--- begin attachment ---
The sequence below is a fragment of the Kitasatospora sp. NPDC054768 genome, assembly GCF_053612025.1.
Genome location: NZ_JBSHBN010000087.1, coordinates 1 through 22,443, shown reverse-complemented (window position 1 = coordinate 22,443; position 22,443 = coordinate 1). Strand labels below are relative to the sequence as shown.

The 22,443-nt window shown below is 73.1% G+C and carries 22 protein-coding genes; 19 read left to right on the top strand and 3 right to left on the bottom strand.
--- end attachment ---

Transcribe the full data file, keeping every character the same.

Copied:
The sequence below is a fragment of the Kitasatospora sp. NPDC054768 genome, assembly GCF_053612025.1.
Genome location: NZ_JBSHBN010000087.1, coordinates 1 through 22,443, shown reverse-complemented (window position 1 = coordinate 22,443; position 22,443 = coordinate 1). Strand labels below are relative to the sequence as shown.

The 22,443-nt window shown below is 73.1% G+C and carries 22 protein-coding genes; 19 read left to right on the top strand and 3 right to left on the bottom strand.